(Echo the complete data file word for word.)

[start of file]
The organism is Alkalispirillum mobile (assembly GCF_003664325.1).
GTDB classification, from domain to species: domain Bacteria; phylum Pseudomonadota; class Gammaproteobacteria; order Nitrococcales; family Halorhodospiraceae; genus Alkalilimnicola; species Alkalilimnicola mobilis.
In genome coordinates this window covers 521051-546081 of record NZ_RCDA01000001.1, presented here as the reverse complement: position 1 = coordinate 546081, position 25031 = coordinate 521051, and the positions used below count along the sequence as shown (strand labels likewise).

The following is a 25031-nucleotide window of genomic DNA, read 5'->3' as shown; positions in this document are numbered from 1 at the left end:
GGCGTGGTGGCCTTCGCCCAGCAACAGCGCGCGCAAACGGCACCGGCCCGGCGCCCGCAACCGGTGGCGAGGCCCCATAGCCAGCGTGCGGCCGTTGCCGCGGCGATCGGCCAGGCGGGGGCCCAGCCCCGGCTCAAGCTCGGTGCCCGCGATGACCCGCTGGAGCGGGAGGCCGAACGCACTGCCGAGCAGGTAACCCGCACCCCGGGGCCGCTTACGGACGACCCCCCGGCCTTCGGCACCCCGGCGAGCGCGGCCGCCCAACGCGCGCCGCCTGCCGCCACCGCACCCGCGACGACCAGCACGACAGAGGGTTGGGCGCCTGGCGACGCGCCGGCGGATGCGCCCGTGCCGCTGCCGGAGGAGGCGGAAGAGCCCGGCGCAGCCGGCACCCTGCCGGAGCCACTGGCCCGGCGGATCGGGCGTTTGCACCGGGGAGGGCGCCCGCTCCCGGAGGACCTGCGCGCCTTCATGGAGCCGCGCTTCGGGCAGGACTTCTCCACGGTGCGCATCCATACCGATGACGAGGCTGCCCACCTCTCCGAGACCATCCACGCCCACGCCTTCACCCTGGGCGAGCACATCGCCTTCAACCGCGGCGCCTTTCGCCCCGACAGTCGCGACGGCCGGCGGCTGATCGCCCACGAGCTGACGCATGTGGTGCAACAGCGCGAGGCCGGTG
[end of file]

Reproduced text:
The organism is Alkalispirillum mobile (assembly GCF_003664325.1).
GTDB classification, from domain to species: domain Bacteria; phylum Pseudomonadota; class Gammaproteobacteria; order Nitrococcales; family Halorhodospiraceae; genus Alkalilimnicola; species Alkalilimnicola mobilis.
In genome coordinates this window covers 521051-546081 of record NZ_RCDA01000001.1, presented here as the reverse complement: position 1 = coordinate 546081, position 25031 = coordinate 521051, and the positions used below count along the sequence as shown (strand labels likewise).

The following is a 25031-nucleotide window of genomic DNA, read 5'->3' as shown; positions in this document are numbered from 1 at the left end:
GGCGTGGTGGCCTTCGCCCAGCAACAGCGCGCGCAAACGGCACCGGCCCGGCGCCCGCAACCGGTGGCGAGGCCCCATAGCCAGCGTGCGGCCGTTGCCGCGGCGATCGGCCAGGCGGGGGCCCAGCCCCGGCTCAAGCTCGGTGCCCGCGATGACCCGCTGGAGCGGGAGGCCGAACGCACTGCCGAGCAGGTAACCCGCACCCCGGGGCCGCTTACGGACGACCCCCCGGCCTTCGGCACCCCGGCGAGCGCGGCCGCCCAACGCGCGCCGCCTGCCGCCACCGCACCCGCGACGACCAGCACGACAGAGGGTTGGGCGCCTGGCGACGCGCCGGCGGATGCGCCCGTGCCGCTGCCGGAGGAGGCGGAAGAGCCCGGCGCAGCCGGCACCCTGCCGGAGCCACTGGCCCGGCGGATCGGGCGTTTGCACCGGGGAGGGCGCCCGCTCCCGGAGGACCTGCGCGCCTTCATGGAGCCGCGCTTCGGGCAGGACTTCTCCACGGTGCGCATCCATACCGATGACGAGGCTGCCCACCTCTCCGAGACCATCCACGCCCACGCCTTCACCCTGGGCGAGCACATCGCCTTCAACCGCGGCGCCTTTCGCCCCGACAGTCGCGACGGCCGGCGGCTGATCGCCCACGAGCTGACGCATGTGGTGCAACAGCGCGAGGCCGGTG